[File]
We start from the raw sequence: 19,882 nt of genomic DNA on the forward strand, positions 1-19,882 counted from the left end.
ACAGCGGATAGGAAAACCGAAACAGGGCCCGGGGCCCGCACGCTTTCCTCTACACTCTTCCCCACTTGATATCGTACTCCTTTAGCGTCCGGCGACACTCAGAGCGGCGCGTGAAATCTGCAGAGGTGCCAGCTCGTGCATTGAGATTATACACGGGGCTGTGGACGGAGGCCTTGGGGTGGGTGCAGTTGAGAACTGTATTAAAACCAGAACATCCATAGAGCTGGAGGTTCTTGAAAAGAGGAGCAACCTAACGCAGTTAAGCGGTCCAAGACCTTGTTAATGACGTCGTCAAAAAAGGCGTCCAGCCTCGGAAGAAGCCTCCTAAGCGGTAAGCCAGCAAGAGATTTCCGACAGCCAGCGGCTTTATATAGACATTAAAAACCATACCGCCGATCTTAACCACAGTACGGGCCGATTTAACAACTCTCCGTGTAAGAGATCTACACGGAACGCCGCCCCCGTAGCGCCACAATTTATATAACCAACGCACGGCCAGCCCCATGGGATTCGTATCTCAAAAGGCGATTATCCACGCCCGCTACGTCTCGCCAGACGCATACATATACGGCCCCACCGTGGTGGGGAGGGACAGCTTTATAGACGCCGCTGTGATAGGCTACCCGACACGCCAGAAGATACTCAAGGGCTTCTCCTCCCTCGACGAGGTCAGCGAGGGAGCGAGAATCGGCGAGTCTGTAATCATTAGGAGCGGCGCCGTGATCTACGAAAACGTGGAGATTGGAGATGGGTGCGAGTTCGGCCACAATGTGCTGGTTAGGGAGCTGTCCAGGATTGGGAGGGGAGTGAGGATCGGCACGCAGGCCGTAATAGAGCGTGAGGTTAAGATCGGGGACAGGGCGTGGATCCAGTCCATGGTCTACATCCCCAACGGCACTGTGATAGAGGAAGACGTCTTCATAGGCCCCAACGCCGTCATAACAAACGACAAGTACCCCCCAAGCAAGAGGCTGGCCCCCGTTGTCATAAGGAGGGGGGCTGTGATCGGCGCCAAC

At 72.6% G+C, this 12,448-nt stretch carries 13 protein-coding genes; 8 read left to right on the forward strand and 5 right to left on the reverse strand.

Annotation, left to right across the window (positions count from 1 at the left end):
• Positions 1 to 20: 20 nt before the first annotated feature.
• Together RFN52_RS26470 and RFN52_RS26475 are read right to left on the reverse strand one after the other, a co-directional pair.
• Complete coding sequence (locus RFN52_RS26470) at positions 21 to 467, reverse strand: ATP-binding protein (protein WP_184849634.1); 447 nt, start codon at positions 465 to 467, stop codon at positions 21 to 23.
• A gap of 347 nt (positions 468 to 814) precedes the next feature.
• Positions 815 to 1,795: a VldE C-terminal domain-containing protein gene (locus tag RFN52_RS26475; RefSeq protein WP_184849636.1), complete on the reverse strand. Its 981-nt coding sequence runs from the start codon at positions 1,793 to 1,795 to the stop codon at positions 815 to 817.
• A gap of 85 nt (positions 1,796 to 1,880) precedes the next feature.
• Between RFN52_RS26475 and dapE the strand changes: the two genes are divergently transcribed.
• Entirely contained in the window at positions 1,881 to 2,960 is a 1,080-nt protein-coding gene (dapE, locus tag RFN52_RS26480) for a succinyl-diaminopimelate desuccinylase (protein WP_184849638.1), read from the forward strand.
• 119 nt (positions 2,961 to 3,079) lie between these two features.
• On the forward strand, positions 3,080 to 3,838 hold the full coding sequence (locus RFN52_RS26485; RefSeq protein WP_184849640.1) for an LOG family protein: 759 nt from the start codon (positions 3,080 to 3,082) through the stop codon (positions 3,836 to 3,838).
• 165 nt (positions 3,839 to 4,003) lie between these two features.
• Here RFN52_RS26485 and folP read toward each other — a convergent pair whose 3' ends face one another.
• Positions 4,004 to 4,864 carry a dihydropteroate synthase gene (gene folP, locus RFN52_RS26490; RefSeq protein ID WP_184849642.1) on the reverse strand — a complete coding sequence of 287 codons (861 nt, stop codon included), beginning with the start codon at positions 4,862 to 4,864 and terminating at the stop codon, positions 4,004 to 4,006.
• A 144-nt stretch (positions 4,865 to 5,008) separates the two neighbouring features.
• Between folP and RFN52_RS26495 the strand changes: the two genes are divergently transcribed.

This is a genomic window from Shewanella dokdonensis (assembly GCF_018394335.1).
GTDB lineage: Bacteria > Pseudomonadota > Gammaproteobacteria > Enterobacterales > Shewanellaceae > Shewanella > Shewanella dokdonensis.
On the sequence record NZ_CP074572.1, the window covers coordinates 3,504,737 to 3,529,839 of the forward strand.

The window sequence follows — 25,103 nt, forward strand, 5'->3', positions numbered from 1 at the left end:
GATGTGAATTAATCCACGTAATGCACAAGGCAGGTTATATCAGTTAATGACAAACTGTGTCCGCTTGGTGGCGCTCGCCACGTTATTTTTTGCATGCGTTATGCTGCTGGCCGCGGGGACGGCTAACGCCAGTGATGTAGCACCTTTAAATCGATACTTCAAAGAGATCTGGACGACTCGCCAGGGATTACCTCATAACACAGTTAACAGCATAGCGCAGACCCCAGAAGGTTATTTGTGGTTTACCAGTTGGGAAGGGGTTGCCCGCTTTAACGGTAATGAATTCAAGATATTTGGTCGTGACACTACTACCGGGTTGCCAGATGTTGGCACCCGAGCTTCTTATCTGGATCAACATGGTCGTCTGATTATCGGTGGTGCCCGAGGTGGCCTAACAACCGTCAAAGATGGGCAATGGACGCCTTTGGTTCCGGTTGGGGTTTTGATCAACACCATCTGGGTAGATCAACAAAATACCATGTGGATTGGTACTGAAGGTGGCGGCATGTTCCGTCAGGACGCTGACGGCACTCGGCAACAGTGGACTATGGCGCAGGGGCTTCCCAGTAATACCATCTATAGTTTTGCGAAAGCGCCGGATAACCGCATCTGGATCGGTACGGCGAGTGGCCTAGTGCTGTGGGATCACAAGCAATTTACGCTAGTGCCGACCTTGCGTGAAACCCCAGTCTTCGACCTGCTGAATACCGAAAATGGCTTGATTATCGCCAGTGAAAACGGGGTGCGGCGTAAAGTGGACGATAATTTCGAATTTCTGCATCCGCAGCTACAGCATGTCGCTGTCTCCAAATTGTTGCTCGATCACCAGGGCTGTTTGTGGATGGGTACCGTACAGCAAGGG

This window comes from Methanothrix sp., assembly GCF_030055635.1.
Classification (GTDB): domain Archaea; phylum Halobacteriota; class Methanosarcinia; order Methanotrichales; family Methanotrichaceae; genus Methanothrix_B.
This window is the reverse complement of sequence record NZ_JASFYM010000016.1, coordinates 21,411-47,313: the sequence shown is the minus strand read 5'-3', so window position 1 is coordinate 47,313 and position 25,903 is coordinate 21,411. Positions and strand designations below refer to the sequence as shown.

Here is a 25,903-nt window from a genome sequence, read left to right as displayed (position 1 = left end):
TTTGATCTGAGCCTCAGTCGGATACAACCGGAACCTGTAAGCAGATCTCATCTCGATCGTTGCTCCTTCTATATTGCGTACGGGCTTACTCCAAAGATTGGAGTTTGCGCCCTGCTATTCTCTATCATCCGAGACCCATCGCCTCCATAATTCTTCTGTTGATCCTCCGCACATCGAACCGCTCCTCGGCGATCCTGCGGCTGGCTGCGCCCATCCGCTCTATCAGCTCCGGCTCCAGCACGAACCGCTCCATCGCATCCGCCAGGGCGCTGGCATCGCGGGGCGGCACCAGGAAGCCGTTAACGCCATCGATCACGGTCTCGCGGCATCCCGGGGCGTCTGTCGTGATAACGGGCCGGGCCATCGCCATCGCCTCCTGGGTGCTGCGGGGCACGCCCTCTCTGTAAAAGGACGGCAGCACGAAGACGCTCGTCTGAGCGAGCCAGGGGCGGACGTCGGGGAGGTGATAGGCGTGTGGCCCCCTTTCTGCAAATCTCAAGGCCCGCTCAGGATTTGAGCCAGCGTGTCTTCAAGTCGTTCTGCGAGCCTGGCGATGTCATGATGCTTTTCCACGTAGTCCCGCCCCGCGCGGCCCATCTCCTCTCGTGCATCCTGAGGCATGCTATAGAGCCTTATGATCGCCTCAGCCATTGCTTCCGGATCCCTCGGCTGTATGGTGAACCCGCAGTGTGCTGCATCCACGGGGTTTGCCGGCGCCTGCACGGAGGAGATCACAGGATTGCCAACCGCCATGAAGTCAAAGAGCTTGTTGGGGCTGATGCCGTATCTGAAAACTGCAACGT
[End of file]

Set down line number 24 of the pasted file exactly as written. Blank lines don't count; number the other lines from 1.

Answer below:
GATGTGAATTAATCCACGTAATGCACAAGGCAGGTTATATCAGTTAATGACAAACTGTGTCCGCTTGGTGGCGCTCGCCACGTTATTTTTTGCATGCGTTATGCTGCTGGCCGCGGGGACGGCTAACGCCAGTGATGTAGCACCTTTAAATCGATACTTCAAAGAGATCTGGACGACTCGCCAGGGATTACCTCATAACACAGTTAACAGCATAGCGCAGACCCCAGAAGGTTATTTGTGGTTTACCAGTTGGGAAGGGGTTGCCCGCTTTAACGGTAATGAATTCAAGATATTTGGTCGTGACACTACTACCGGGTTGCCAGATGTTGGCACCCGAGCTTCTTATCTGGATCAACATGGTCGTCTGATTATCGGTGGTGCCCGAGGTGGCCTAACAACCGTCAAAGATGGGCAATGGACGCCTTTGGTTCCGGTTGGGGTTTTGATCAACACCATCTGGGTAGATCAACAAAATACCATGTGGATTGGTACTGAAGGTGGCGGCATGTTCCGTCAGGACGCTGACGGCACTCGGCAACAGTGGACTATGGCGCAGGGGCTTCCCAGTAATACCATCTATAGTTTTGCGAAAGCGCCGGATAACCGCATCTGGATCGGTACGGCGAGTGGCCTAGTGCTGTGGGATCACAAGCAATTTACGCTAGTGCCGACCTTGCGTGAAACCCCAGTCTTCGACCTGCTGAATACCGAAAATGGCTTGATTATCGCCAGTGAAAACGGGGTGCGGCGTAAAGTGGACGATAATTTCGAATTTCTGCATCCGCAGCTACAGCATGTCGCTGTCTCCAAATTGTTGCTCGATCACCAGGGCTGTTTGTGGATGGGTACCGTACAGCAAGGG